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An Update: the CASE Act

by | Dec 22, 2021 | Copyrights, Intellectual Property

In January of 2021, I wrote about the passage of the Copyright Alternative in Small-Claims Enforcement Act of 2020 (CASE Act). This act created a separate system through which small copyright infringement claims could be processed more efficiently.


The Original Plan

The goal of the CASE Act is to make copyright protection more accessible for working artists, photographers, authors, and creators who often don’t have the funds for copyright infringement lawsuits through the U.S. District Courts.

This is accomplished by creating a smaller panel of three judges, known as the Copyright Claims Board (CCB). They will oversee specific types of copyright infringement claims, which need to be for less than $30,000 in damages.

You can read the entirety of the original post here.

A Delayed Start

The CASE Act was signed over a year ago. Its proposed tribunal system was intended to go into effect in December 2021. What has changed: the green light for commencement of CCB activities.

Could this change how the CASE Act will be implemented? Possibly.

Part of the reason for the extension is laudable transparency. The office wants to give the public time to make comments. If enough people emphatically suggested changes – to the CCB structure, what it covers, how cases are conducted – the Copyright Office could choose to respond and reorganize the CCB process.

Besides transparency, the Copyright Office has decided they need more time with the formation of the CCB. The CASE Act contains the option for up to six extra months of setup, if necessary, and they’ve chosen that option.

According to the Copyright Office’s update, this allows time for careful and deliberate:

  • Hiring
  • Preparation of facilities
  • IT development
  • Publication of regulations for public review

While the extension could last as long as 180 days, the Copyright Office predicts that they will have the CCB up and running well before the end of that time frame.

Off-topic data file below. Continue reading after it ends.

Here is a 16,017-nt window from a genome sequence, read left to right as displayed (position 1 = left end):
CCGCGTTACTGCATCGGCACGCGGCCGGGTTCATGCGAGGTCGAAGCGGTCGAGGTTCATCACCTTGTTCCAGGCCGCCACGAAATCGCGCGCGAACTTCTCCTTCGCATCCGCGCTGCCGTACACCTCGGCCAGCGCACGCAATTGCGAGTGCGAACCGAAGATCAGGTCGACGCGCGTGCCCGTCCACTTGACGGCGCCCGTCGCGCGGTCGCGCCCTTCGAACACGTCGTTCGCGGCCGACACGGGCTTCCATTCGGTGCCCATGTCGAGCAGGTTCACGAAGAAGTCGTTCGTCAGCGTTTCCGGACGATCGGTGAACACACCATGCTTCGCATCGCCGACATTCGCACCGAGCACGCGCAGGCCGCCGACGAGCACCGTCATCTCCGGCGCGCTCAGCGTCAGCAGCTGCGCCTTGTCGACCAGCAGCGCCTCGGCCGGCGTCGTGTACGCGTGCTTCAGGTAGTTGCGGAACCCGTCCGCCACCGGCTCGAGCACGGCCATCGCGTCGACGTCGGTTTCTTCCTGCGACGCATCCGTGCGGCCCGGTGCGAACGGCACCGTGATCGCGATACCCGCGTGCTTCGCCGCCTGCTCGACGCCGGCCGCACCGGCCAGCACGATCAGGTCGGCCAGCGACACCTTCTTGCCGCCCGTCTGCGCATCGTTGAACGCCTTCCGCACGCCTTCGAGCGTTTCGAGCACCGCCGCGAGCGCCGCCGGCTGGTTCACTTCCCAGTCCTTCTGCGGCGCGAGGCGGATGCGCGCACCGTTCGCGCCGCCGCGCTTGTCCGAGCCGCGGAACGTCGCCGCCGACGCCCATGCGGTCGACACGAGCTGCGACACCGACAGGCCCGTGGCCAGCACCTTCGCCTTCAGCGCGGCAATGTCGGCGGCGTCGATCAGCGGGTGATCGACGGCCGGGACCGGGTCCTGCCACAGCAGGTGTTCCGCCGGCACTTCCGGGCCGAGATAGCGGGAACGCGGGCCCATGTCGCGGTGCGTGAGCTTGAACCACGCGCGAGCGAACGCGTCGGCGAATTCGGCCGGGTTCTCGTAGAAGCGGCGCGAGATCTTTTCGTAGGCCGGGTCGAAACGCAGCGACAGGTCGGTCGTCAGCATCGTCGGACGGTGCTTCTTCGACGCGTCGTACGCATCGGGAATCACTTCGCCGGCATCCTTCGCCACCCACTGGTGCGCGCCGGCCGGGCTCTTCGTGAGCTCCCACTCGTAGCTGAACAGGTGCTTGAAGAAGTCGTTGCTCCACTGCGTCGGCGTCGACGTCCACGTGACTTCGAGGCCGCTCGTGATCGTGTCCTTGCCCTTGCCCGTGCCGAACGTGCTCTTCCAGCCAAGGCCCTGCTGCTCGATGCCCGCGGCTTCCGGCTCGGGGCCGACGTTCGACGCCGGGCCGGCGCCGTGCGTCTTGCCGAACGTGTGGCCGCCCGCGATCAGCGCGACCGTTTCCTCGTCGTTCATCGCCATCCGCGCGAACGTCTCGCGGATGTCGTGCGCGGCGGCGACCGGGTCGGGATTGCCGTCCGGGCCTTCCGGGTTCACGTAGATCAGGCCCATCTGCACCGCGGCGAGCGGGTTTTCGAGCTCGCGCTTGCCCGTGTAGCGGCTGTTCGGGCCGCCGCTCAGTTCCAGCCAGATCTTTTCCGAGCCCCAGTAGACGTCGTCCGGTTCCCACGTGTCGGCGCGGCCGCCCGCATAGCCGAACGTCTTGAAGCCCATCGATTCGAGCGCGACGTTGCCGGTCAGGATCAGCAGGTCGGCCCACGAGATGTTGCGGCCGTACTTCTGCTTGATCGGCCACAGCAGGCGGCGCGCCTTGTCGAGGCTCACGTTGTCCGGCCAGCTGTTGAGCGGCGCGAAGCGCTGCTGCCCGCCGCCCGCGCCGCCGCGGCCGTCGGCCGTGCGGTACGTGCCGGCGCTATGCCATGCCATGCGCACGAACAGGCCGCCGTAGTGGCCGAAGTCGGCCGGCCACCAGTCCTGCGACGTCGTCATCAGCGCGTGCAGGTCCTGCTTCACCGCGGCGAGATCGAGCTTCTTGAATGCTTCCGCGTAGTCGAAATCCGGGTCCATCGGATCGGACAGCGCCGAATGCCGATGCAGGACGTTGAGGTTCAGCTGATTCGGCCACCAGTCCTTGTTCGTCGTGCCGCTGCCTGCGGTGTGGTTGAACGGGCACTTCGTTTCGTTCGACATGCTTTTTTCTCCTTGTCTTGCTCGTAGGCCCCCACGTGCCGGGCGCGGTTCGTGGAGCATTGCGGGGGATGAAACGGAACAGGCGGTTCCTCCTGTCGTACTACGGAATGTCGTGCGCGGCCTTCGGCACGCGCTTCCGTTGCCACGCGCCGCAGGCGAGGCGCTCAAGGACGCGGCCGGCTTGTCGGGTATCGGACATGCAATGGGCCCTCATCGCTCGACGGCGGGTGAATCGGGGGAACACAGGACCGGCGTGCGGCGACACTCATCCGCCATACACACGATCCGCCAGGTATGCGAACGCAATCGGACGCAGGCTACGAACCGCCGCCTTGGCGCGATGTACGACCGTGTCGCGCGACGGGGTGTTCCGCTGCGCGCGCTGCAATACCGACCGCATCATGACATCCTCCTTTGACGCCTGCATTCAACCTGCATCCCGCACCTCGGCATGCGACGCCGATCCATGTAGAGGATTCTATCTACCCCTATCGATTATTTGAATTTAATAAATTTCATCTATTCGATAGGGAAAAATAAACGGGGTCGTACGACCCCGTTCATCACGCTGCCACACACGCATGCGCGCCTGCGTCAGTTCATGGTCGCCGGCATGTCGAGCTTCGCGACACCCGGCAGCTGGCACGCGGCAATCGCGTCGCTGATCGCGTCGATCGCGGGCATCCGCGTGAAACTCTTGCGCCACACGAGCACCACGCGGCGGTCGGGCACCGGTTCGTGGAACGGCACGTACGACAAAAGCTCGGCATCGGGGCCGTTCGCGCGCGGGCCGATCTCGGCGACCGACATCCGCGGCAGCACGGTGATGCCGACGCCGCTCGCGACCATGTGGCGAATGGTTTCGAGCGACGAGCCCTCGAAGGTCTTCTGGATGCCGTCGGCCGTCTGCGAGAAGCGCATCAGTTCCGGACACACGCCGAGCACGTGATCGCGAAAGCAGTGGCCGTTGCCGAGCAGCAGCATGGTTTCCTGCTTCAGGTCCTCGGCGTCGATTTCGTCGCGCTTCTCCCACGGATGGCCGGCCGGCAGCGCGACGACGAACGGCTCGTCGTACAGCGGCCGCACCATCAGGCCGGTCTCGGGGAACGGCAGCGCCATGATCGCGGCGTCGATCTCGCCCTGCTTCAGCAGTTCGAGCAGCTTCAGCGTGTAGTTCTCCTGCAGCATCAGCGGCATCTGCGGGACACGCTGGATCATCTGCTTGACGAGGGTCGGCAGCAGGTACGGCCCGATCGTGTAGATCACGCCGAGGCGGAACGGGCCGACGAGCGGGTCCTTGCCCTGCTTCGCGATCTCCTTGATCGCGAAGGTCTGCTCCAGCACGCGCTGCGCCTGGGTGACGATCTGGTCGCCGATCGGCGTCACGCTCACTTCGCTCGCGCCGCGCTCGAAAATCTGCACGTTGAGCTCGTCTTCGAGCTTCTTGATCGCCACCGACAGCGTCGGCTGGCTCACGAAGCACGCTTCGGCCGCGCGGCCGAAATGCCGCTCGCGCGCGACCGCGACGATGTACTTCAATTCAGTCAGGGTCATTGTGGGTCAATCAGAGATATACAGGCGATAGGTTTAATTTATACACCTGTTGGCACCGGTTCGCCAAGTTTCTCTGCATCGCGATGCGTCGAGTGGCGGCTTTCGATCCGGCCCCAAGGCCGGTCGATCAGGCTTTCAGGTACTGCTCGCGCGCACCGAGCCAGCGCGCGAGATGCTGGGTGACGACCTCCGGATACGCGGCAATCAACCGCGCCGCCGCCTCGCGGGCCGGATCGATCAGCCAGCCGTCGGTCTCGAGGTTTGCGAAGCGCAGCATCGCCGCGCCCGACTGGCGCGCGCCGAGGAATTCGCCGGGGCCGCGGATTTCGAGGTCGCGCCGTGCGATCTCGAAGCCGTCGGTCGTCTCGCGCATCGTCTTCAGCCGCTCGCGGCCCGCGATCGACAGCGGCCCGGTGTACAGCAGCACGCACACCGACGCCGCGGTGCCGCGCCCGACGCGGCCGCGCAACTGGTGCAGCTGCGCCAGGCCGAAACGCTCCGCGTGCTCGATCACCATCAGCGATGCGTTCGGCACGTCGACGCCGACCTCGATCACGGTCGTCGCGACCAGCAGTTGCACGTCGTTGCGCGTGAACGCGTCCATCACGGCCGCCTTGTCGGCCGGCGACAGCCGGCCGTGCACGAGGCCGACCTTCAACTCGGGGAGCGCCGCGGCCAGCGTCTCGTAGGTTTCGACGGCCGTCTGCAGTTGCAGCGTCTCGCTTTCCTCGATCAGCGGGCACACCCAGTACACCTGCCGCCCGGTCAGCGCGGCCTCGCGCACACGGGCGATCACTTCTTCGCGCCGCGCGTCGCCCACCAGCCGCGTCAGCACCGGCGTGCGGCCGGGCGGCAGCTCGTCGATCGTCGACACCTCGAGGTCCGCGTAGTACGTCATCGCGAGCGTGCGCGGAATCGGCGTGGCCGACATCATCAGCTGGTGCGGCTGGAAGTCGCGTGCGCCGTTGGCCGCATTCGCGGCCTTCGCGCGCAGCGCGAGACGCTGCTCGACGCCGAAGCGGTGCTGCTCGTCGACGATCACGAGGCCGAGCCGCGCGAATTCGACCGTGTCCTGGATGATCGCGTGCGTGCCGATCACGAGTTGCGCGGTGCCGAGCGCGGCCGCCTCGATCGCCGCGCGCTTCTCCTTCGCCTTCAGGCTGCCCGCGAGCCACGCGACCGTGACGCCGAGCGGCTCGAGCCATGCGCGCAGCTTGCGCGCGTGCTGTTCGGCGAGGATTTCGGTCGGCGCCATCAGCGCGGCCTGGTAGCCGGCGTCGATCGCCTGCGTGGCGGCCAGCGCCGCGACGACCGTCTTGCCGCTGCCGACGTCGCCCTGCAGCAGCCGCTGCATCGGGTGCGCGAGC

Going Forward

If you were planning to file a smaller copyright infringement claim under the CCB, keep in mind that this process has been delayed by six months – to June 2021. I recommend that you take that time to make sure you have accomplished the following tasks:

  • Obtained a copyright registration for your work within in the first 90 days of publication (this preserves your right to statutory damages instead of just actual damages);
  • Have in your possession a certified copy of the copyright registration, along with a copy of the work that was filed with the copyright application (you can order the certified copy along with the deposit from the US Copyright Office;
  • Obtained a copy of the infringing work and the name of the person or entity that committed the infringement, along with their contact information;
  • Sent a cease and desist letter to the entity or person who infringed upon the copyright of your work, asking them to stop the infringing activity and giving them a hard deadline; and
  • Made sure you have all of these items in your possession, so when the CBB starts accepting cases you are ready to file your claim.

The U.S. Copyright Office will probably accept complaints electronically, so make sure you have all of the above listed items saved electronically in your computer for easy access.  You want to be successful in filing your complaint and arguing your case, so advanced preparation can only help. 


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